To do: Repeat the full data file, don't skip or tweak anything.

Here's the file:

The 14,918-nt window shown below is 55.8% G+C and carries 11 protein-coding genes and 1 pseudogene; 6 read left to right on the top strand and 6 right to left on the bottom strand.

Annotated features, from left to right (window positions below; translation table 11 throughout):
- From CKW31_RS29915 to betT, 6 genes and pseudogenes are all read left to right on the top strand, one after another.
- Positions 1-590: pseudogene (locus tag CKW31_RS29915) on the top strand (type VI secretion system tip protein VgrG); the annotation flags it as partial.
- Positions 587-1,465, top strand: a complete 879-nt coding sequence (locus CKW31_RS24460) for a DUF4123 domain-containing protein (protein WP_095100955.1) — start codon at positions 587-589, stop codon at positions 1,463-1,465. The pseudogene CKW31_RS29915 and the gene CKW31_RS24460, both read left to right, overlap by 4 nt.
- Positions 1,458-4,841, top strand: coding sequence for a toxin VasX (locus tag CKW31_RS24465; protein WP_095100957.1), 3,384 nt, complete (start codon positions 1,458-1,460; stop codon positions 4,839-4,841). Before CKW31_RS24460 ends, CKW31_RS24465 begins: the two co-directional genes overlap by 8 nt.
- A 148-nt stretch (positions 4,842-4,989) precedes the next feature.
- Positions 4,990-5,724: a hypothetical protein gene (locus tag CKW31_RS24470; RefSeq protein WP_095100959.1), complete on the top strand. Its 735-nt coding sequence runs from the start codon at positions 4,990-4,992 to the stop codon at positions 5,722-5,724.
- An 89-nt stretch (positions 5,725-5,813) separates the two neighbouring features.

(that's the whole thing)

The 14,918-nt window shown below is 55.8% G+C and carries 11 protein-coding genes and 1 pseudogene; 6 read left to right on the top strand and 6 right to left on the bottom strand.

Annotated features, from left to right (window positions below; translation table 11 throughout):
- From CKW31_RS29915 to betT, 6 genes and pseudogenes are all read left to right on the top strand, one after another.
- Positions 1-590: pseudogene (locus tag CKW31_RS29915) on the top strand (type VI secretion system tip protein VgrG); the annotation flags it as partial.
- Positions 587-1,465, top strand: a complete 879-nt coding sequence (locus CKW31_RS24460) for a DUF4123 domain-containing protein (protein WP_095100955.1) — start codon at positions 587-589, stop codon at positions 1,463-1,465. The pseudogene CKW31_RS29915 and the gene CKW31_RS24460, both read left to right, overlap by 4 nt.
- Positions 1,458-4,841, top strand: coding sequence for a toxin VasX (locus tag CKW31_RS24465; protein WP_095100957.1), 3,384 nt, complete (start codon positions 1,458-1,460; stop codon positions 4,839-4,841). Before CKW31_RS24460 ends, CKW31_RS24465 begins: the two co-directional genes overlap by 8 nt.
- A 148-nt stretch (positions 4,842-4,989) precedes the next feature.
- Positions 4,990-5,724: a hypothetical protein gene (locus tag CKW31_RS24470; RefSeq protein WP_095100959.1), complete on the top strand. Its 735-nt coding sequence runs from the start codon at positions 4,990-4,992 to the stop codon at positions 5,722-5,724.
- An 89-nt stretch (positions 5,725-5,813) separates the two neighbouring features.